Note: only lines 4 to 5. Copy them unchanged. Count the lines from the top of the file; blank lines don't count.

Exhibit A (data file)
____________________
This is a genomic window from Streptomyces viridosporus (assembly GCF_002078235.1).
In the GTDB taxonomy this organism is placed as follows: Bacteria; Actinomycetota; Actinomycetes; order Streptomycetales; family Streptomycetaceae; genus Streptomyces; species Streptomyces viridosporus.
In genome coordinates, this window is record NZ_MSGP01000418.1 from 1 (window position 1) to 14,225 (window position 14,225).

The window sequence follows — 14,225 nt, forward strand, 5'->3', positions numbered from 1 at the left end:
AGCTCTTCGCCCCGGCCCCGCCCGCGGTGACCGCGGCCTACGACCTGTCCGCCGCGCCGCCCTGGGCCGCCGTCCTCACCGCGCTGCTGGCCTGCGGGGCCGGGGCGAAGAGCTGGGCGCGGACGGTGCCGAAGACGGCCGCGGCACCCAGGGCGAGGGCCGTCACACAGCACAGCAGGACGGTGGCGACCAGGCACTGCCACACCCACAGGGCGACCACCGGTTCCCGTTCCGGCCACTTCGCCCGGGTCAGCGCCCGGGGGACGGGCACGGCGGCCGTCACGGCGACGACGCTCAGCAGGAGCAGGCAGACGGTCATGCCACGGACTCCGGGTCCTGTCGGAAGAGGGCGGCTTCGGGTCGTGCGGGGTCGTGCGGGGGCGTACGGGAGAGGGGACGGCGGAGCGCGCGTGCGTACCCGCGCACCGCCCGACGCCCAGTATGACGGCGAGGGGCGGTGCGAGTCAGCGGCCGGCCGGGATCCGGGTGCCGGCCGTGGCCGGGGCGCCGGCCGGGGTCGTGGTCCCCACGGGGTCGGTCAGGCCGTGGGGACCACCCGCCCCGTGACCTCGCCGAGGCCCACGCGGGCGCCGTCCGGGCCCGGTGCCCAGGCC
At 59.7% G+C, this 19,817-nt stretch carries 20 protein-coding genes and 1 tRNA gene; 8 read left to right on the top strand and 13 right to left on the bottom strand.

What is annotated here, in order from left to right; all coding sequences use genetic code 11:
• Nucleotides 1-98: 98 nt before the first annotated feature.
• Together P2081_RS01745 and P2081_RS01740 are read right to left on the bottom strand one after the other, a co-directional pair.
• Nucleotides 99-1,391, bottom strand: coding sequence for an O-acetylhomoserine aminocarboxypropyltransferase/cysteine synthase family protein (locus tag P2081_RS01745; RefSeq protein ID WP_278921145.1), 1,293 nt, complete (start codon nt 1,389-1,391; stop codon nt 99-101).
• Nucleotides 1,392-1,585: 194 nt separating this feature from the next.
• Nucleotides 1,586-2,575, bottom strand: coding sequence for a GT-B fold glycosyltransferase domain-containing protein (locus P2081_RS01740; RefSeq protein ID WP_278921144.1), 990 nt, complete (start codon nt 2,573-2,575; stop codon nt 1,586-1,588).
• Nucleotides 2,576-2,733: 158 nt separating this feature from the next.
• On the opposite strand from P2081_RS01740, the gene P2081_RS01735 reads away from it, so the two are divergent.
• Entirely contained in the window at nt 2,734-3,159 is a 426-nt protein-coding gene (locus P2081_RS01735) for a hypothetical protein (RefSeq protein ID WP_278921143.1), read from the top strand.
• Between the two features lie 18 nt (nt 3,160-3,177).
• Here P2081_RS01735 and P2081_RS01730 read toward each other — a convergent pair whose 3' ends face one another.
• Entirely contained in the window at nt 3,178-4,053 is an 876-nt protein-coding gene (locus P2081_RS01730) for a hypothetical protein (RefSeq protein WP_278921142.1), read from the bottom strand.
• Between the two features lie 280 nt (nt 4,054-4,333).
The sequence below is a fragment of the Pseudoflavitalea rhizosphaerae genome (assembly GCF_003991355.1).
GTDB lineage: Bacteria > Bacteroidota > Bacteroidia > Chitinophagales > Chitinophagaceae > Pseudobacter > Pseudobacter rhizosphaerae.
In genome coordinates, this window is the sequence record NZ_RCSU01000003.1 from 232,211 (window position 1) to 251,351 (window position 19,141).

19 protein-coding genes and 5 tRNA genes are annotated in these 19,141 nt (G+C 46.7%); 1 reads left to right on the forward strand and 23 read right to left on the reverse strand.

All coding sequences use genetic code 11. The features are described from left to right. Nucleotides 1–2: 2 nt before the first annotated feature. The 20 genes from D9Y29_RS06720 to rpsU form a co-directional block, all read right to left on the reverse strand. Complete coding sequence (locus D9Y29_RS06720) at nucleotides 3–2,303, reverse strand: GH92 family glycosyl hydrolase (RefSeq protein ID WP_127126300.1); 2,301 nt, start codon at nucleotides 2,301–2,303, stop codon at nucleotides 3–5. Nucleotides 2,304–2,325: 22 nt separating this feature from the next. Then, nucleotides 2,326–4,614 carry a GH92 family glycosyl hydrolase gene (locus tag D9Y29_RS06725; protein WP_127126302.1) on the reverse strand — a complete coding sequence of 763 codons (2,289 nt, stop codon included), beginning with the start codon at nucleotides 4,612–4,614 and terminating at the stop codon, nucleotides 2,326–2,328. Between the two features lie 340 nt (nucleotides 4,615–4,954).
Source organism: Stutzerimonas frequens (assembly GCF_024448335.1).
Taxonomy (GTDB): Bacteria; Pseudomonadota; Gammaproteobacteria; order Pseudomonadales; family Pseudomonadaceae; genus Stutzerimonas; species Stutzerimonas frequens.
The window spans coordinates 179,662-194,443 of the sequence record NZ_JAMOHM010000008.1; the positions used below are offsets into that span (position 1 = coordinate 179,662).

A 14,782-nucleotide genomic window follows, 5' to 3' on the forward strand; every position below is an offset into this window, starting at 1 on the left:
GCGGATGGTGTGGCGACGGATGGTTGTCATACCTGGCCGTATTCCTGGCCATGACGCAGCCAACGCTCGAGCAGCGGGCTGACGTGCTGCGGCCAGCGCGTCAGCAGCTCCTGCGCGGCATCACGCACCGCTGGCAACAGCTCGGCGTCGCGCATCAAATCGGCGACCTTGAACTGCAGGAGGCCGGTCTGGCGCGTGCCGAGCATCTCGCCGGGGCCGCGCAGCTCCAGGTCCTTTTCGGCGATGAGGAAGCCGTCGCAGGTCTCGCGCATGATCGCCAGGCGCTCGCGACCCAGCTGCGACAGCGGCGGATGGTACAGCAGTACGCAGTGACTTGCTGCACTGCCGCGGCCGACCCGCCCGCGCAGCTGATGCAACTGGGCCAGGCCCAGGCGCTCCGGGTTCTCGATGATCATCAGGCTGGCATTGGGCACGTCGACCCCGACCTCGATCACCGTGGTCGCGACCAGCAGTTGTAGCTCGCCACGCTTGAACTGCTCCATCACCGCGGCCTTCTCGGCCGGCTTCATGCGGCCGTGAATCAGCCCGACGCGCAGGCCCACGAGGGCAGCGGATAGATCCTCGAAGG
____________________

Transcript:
The window sequence follows — 14,225 nt, forward strand, 5'->3', positions numbered from 1 at the left end:
AGCTCTTCGCCCCGGCCCCGCCCGCGGTGACCGCGGCCTACGACCTGTCCGCCGCGCCGCCCTGGGCCGCCGTCCTCACCGCGCTGCTGGCCTGCGGGGCCGGGGCGAAGAGCTGGGCGCGGACGGTGCCGAAGACGGCCGCGGCACCCAGGGCGAGGGCCGTCACACAGCACAGCAGGACGGTGGCGACCAGGCACTGCCACACCCACAGGGCGACCACCGGTTCCCGTTCCGGCCACTTCGCCCGGGTCAGCGCCCGGGGGACGGGCACGGCGGCCGTCACGGCGACGACGCTCAGCAGGAGCAGGCAGACGGTCATGCCACGGACTCCGGGTCCTGTCGGAAGAGGGCGGCTTCGGGTCGTGCGGGGTCGTGCGGGGGCGTACGGGAGAGGGGACGGCGGAGCGCGCGTGCGTACCCGCGCACCGCCCGACGCCCAGTATGACGGCGAGGGGCGGTGCGAGTCAGCGGCCGGCCGGGATCCGGGTGCCGGCCGTGGCCGGGGCGCCGGCCGGGGTCGTGGTCCCCACGGGGTCGGTCAGGCCGTGGGGACCACCCGCCCCGTGACCTCGCCGAGGCCCACGCGGGCGCCGTCCGGGCCCGGTGCCCAGGCC